Two thematically related exhibitions opened at Nitroglobus Roof Gallery, curated by Dido Haas, on Monday, October 21st. Between them, they touch on subjects of concern to many, and which can be viewed as controversial. With CRISP, a single large 3D piece, Kaiju Kohime delves into the subject of CRISPR gene editing; in A Beautiful Collapse, Nevereux questions the decline of societal values.
Genetic manipulation in human beings has the potential foe enormous good: it could help cure / prevent cancers and viral infections, for example, while its use in pregnancy could prevent in vitro genetic depletion than can cause the creation / transfer of genetic illnesses in unborn babies.
However, it also potentially has a much darker side as well – which is why the November 2018 report that Chinese scientist, He Jiankuihad helped to make the world’s first genome-edited girls was greeted with no small degree of outrage among the global science community. The twins, called Lulu and Nana, reportedly had their genes modified before birth to make them immune to infection by HIV, through the removal of the CCR5 gene – a process that may also have boosted the twin’s intelligence and cognitive abilities and made them better able to recover from strokes.
Through his piece, Kaiju points a spotlight at the birth of these twins and the reactions He’s work has caused. At a time when many in genetic science had agreed to limit human gene manipulation to material extracted from embryos until such time as the ethics of such manipulation could be fully understood and safeguards enacted to prevent the misuse of such a capability (if at all possible), He is seen by some as irresponsibility throwing wide the doors of the science without regard for potential consequence.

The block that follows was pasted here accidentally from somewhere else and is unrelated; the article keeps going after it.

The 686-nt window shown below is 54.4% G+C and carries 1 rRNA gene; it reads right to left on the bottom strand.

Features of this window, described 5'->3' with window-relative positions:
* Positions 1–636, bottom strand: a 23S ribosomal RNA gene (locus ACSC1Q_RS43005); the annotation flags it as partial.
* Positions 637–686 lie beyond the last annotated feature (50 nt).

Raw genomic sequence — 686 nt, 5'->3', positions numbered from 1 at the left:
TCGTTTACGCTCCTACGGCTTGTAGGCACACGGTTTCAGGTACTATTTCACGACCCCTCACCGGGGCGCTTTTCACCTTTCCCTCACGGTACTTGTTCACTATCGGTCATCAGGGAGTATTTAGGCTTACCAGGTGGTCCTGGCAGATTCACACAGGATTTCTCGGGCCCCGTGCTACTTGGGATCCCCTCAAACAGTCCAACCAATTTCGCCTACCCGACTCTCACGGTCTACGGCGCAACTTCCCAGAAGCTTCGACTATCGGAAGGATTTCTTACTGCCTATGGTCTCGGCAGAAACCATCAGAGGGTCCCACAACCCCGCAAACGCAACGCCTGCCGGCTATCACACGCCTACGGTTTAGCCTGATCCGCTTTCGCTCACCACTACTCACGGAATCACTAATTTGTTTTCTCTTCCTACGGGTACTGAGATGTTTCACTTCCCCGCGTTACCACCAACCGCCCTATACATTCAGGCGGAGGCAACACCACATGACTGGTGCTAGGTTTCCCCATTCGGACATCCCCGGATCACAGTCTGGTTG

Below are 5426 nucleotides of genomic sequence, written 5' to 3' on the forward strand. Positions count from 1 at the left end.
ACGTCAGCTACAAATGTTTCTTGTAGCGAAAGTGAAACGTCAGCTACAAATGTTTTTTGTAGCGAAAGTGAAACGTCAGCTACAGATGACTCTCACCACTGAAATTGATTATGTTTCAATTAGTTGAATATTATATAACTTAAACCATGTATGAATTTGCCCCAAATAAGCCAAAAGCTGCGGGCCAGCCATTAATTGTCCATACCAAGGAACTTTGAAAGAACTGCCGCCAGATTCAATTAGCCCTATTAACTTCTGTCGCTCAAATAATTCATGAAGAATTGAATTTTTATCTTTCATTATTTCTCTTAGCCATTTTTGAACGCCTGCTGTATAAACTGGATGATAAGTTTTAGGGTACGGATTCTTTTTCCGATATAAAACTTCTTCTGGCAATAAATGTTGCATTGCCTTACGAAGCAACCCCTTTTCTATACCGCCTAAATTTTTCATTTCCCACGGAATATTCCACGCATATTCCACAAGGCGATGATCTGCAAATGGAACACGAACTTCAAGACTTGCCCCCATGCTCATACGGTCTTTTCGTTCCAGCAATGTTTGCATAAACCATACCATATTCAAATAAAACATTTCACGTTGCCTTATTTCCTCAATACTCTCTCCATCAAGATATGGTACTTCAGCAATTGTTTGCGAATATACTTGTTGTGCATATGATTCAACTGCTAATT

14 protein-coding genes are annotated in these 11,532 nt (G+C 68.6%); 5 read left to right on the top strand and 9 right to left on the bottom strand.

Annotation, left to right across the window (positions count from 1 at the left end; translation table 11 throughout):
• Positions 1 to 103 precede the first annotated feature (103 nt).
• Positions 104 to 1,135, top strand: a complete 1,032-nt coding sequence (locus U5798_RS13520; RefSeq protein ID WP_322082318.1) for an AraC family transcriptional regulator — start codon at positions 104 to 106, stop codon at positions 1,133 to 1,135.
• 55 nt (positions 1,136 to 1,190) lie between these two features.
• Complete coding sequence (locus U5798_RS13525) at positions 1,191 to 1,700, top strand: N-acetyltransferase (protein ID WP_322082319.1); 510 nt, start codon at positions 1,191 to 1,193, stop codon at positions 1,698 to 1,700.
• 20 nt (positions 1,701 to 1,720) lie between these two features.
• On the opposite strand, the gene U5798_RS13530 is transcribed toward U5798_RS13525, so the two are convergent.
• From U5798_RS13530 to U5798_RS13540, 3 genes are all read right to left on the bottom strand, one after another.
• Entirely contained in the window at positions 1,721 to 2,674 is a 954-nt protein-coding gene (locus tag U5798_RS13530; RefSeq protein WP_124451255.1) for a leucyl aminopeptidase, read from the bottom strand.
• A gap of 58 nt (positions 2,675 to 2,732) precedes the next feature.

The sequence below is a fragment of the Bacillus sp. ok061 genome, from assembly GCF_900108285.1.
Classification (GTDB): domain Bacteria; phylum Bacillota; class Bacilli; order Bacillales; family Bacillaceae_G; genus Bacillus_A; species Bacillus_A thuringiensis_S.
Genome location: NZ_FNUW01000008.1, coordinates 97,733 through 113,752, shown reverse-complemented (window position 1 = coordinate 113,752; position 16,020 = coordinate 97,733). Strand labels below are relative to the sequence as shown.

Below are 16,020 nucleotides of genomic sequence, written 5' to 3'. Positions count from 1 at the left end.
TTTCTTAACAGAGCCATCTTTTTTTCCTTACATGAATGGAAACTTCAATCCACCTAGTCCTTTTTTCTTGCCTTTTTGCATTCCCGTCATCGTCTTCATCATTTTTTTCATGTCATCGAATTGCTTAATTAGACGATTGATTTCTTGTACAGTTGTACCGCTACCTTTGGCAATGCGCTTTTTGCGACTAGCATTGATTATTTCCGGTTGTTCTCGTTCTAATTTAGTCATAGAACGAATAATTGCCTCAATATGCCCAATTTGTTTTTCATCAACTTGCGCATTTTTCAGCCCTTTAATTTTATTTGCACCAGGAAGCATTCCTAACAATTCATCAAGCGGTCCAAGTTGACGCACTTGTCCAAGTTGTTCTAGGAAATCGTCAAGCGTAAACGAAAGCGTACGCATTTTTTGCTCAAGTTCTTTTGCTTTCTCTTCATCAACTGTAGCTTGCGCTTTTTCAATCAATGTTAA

Neveraux, meanwhile uses the format of the Polaroid snapshot to explore the decline of societal values, which appears to be occurring at an ever-increasing pace. The framing is the idea that these images are all that remain as a means of defining our society following our global demise – although in truth, these are intended to challenge us as their audience.
These are sharply conscience-pricking images, each one focusing on an aspect of our modern lives, framed within a picture and caption, covering as they do everything from the superficiality of our so-called “on-line lives” through to the collapse of established national norms (This is America) and the declining longevity / honesty found within our physical world relationships (Partnershit). Elsewhere, the images carry something of a double edge to them. Take Art Doesn’t Sell, for example. On the one side, it carries with it the message that unless it is intentionally commercial in nature, it is not worth consideration. On the other, it perhaps carries a message within it concerning our quickness to turn to violence to achieve an end – or fame through notoriety rather than creative talent. Similarly, Stay Hidden both (again) critiques the shallowness of our need to share everything on-line and offers a reminder that there is sanctity (and safety) to be found in also keeping things to ourselves.
One of the functions of art is to provoke; to give us pause for thought and consideration. By challenging perceptions, it offers us an opportunity to re-evaluate our ideas and how we might view the world. Both CRISP and A Beautiful Collapse do just this, and I recommend both for your viewing.